Airless Sprayer Material Hose Length


Seems most of the painting I do requires a gallon of paint or less, but I
still what to use my airless.
I'm thinking of making a simple gallon hopper to replace the pickup tube,
and buying a shorter material hose to save material. I think a 15' hose
would be fine for most of my purposes. But when I mentioned this to a spray
equipment guy, he insisted I would need to keep at least 25' for dampening
the power pulses from my pump, or it greatly shorten the life of my
diaphragm. My airless is a diaphragm type CH 3/4 hp, .44 GPM.
Does anyone else have any actual experience with shorter material hoses? I
understand his reasoning, but I just can't see why the relief valve in the
pump would not be adequate for dampening the power pulses.
Reply to
Tim
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By my estimation, 10' of 1/4" hose has .03 gallon in it. Not worth taking a chance.
Karl
Reply to
Karl Townsend
We have a parking lot striper which is supposed to have a 50' coil of hose between the pump and the gun. One of the guys thought that was BS so he replaced the 50' coil with a short whip. You could see the repeating variation in the width of the stripes. Put the 50' hose back on and the visible oscillation was gone.
Reply to
ATP*
Granted it's only about 3 ounces of material lost, but it adds 95 square surface inches to the clean up task, almost doubling it. I think I could reduce clean up time and save a good bit of wash down solvent as well.
Reply to
Tim
Any idea what the whip length was, or the GPM or HP of the sprayer?
Reply to
Tim
It's an old Titan portable with IIRC a 4 HP gas engine. The whip was not more than three feet long. Line striping is very sensitive to pressure variations.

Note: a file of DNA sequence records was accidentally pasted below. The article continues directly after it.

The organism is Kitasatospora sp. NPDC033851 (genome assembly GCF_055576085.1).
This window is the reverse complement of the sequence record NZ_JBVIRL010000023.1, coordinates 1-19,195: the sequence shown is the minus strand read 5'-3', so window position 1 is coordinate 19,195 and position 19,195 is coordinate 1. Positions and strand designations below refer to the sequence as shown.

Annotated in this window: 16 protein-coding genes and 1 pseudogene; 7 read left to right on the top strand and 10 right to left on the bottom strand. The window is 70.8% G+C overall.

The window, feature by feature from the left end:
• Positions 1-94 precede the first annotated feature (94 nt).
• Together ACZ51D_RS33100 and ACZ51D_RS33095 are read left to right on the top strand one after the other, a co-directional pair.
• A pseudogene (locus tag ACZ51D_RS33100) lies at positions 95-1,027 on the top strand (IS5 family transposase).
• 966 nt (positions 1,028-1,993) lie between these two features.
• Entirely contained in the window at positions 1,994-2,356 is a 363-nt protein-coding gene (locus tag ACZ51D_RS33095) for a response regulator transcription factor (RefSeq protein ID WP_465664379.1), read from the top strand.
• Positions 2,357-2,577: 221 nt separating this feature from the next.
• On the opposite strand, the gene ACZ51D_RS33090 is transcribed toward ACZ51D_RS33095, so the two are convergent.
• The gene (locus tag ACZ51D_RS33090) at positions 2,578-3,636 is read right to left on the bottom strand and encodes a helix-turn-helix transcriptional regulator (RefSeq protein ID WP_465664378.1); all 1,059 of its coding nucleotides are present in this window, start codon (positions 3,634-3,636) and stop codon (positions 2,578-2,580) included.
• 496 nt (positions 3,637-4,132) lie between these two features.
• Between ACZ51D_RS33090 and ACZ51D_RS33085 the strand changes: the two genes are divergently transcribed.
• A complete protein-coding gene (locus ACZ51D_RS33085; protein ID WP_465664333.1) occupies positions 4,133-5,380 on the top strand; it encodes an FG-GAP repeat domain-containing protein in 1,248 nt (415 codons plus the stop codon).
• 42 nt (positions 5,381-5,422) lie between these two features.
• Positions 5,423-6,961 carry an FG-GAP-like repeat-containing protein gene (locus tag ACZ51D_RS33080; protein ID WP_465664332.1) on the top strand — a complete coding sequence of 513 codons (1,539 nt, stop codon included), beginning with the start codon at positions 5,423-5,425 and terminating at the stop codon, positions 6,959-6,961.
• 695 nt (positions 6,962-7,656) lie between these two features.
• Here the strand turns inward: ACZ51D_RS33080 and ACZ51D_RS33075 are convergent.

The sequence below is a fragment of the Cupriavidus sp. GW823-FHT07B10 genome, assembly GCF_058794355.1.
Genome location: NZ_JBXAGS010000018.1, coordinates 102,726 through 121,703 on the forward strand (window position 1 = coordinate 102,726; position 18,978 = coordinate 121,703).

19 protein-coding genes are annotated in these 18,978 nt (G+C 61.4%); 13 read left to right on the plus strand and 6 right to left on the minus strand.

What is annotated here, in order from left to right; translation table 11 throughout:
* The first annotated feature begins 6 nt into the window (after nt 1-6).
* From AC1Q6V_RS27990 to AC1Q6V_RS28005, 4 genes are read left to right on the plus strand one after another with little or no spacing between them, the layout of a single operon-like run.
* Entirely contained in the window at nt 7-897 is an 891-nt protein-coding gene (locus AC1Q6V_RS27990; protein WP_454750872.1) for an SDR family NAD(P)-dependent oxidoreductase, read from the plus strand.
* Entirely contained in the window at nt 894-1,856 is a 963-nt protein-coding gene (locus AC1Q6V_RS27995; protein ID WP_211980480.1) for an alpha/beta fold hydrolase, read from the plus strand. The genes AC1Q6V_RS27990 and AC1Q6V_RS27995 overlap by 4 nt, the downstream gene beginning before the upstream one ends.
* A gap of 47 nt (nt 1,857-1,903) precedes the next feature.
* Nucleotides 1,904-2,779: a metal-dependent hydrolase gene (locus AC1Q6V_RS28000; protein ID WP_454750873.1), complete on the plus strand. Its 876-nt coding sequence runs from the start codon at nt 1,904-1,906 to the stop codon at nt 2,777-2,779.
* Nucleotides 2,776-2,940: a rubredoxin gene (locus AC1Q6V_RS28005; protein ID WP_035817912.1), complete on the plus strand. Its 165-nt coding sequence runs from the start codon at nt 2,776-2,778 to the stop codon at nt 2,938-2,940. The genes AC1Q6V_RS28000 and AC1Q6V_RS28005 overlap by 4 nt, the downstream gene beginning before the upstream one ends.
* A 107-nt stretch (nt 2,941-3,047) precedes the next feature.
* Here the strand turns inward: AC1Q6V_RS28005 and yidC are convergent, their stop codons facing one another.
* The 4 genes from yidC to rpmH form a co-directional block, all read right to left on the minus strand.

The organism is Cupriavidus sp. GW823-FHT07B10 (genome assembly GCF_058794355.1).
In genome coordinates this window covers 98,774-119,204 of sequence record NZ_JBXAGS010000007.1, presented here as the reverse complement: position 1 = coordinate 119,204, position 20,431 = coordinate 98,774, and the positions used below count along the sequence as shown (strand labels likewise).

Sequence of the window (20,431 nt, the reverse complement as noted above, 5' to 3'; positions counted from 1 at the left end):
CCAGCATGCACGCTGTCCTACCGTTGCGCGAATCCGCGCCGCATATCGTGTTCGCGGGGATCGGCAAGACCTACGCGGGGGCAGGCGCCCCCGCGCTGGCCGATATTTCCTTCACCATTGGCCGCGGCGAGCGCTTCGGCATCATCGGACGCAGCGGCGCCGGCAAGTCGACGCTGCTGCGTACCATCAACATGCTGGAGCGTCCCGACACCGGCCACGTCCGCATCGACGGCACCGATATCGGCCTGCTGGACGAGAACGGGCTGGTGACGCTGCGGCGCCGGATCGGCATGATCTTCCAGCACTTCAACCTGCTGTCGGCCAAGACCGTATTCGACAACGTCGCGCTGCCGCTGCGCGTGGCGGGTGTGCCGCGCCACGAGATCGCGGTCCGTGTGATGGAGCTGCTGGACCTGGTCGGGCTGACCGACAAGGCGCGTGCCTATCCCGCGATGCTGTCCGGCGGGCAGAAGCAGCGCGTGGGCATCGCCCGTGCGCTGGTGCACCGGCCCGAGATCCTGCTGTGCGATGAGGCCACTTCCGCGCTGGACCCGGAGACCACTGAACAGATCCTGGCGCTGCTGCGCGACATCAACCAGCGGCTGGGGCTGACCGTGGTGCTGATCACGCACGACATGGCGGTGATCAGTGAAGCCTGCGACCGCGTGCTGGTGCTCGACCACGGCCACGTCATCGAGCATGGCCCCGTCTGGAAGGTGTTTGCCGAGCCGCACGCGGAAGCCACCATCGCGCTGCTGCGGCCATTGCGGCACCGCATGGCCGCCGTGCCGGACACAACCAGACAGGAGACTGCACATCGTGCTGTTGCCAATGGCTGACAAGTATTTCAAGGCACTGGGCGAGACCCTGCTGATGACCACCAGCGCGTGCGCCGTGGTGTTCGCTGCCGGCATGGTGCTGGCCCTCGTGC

Reply to
ATP*
How about switching to HVLP and just washing the cup out? More appropriate for many smaller jobs anyway.
Reply to
ATP*
I have a Binks (18 I think?) 2 QT pressure cup system, but my needs call more for deposit rate the finish quality. I plan to switch to a 1 gal hopper, straight to the pump, with a short hose. Most of the time I will be shooting things that are not water soluble, so clean up time and minimizing wash down solvents are the priority.
Primary uses are painting machinery, equipment and fixtures with oil based paints.
Reply to
Tim
You can lay down more than enough material to paint trucks with an HVLP system, with higher transfer efficiency. On the other issue, I still like oil too, but the new waterborne finishes have come a long way.
Reply to
ATP*
I'll keep the HVLP in mind, wouldn't mind having one anyway. What water based finishes do you recommend?
Reply to
Tim
We've had good results in boiler rooms, etc., with Sherwin Williams pre-catalyzed water-based epoxy. The color and gloss holdout beats alkyd. For pure abrasion resistance, alkyd is still better in some applications. The biggest improvement I've seen is in clear floor finishes. The best waterborne hybrid wood floor finishes now outperform the oil-based in most respects. The oil-based finishes are now being formulated with less solvents and the waterborne finishes are being refined as VOC regulations get more stringent. The storage requirements for solvent based finishes are a PITA, and even though home shops may not need to comply, it's something to consider from a fire safety angle.
Reply to
ATP*
You could eliminate the big coil of hose with a pulsation chamber or an accumulator of some sort - Pressure vessel with a bag or bladder inside, and a pre-charge on the air side of the bladder roughly equal to your operating pressure.
They use them all the time in hydraulic systems, and that's what a paint sprayer is. And you can add an orifice on the outlet to give a regulation action, allowing the short hose to the spray head to be a final pulse filter.
*IF* you can find a chamber that is easier to clean the paint out of than the 25-foot hose coil was... That's when KISS kicks back in.
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Reply to
Bruce L. Bergman

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